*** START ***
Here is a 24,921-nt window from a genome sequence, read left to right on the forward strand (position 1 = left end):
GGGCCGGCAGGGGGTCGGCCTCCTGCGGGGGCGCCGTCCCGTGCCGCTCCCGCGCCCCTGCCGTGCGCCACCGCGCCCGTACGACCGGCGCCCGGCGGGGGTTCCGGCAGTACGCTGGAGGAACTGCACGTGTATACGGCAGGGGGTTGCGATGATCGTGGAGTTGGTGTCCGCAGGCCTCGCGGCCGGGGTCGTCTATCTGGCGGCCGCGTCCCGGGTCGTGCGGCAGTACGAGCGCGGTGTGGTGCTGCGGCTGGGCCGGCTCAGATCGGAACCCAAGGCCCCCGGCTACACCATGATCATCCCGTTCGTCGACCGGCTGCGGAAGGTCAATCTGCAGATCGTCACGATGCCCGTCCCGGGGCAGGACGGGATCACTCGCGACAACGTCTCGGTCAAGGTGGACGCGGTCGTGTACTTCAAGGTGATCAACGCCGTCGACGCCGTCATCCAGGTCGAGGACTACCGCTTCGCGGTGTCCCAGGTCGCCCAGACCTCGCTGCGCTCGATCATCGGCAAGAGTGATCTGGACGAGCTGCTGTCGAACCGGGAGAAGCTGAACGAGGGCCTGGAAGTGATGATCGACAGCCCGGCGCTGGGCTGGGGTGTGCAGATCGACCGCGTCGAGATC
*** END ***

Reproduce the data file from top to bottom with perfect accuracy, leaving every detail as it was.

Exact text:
Here is a 24,921-nt window from a genome sequence, read left to right on the forward strand (position 1 = left end):
GGGCCGGCAGGGGGTCGGCCTCCTGCGGGGGCGCCGTCCCGTGCCGCTCCCGCGCCCCTGCCGTGCGCCACCGCGCCCGTACGACCGGCGCCCGGCGGGGGTTCCGGCAGTACGCTGGAGGAACTGCACGTGTATACGGCAGGGGGTTGCGATGATCGTGGAGTTGGTGTCCGCAGGCCTCGCGGCCGGGGTCGTCTATCTGGCGGCCGCGTCCCGGGTCGTGCGGCAGTACGAGCGCGGTGTGGTGCTGCGGCTGGGCCGGCTCAGATCGGAACCCAAGGCCCCCGGCTACACCATGATCATCCCGTTCGTCGACCGGCTGCGGAAGGTCAATCTGCAGATCGTCACGATGCCCGTCCCGGGGCAGGACGGGATCACTCGCGACAACGTCTCGGTCAAGGTGGACGCGGTCGTGTACTTCAAGGTGATCAACGCCGTCGACGCCGTCATCCAGGTCGAGGACTACCGCTTCGCGGTGTCCCAGGTCGCCCAGACCTCGCTGCGCTCGATCATCGGCAAGAGTGATCTGGACGAGCTGCTGTCGAACCGGGAGAAGCTGAACGAGGGCCTGGAAGTGATGATCGACAGCCCGGCGCTGGGCTGGGGTGTGCAGATCGACCGCGTCGAGATC